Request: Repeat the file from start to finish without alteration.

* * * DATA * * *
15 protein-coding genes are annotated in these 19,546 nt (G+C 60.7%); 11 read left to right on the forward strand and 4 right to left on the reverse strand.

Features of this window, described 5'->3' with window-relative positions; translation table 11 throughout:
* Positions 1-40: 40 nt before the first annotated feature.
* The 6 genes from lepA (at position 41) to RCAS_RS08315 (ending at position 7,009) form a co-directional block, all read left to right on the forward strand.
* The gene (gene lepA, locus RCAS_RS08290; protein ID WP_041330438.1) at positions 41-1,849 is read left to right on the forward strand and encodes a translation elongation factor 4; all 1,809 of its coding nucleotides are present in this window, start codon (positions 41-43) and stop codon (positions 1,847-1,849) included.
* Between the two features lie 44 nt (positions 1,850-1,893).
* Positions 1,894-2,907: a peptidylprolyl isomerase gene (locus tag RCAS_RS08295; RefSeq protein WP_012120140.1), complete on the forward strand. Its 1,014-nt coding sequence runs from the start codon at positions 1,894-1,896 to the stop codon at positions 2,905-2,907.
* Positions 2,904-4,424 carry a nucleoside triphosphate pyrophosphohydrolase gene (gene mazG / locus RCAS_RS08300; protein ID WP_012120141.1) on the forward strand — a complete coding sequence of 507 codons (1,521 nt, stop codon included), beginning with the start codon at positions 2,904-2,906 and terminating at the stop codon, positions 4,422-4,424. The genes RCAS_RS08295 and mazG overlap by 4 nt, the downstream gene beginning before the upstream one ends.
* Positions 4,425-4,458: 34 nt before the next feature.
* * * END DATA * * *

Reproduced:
15 protein-coding genes are annotated in these 19,546 nt (G+C 60.7%); 11 read left to right on the forward strand and 4 right to left on the reverse strand.

Features of this window, described 5'->3' with window-relative positions; translation table 11 throughout:
* Positions 1-40: 40 nt before the first annotated feature.
* The 6 genes from lepA (at position 41) to RCAS_RS08315 (ending at position 7,009) form a co-directional block, all read left to right on the forward strand.
* The gene (gene lepA, locus RCAS_RS08290; protein ID WP_041330438.1) at positions 41-1,849 is read left to right on the forward strand and encodes a translation elongation factor 4; all 1,809 of its coding nucleotides are present in this window, start codon (positions 41-43) and stop codon (positions 1,847-1,849) included.
* Between the two features lie 44 nt (positions 1,850-1,893).
* Positions 1,894-2,907: a peptidylprolyl isomerase gene (locus tag RCAS_RS08295; RefSeq protein WP_012120140.1), complete on the forward strand. Its 1,014-nt coding sequence runs from the start codon at positions 1,894-1,896 to the stop codon at positions 2,905-2,907.
* Positions 2,904-4,424 carry a nucleoside triphosphate pyrophosphohydrolase gene (gene mazG / locus RCAS_RS08300; protein ID WP_012120141.1) on the forward strand — a complete coding sequence of 507 codons (1,521 nt, stop codon included), beginning with the start codon at positions 2,904-2,906 and terminating at the stop codon, positions 4,422-4,424. The genes RCAS_RS08295 and mazG overlap by 4 nt, the downstream gene beginning before the upstream one ends.
* Positions 4,425-4,458: 34 nt before the next feature.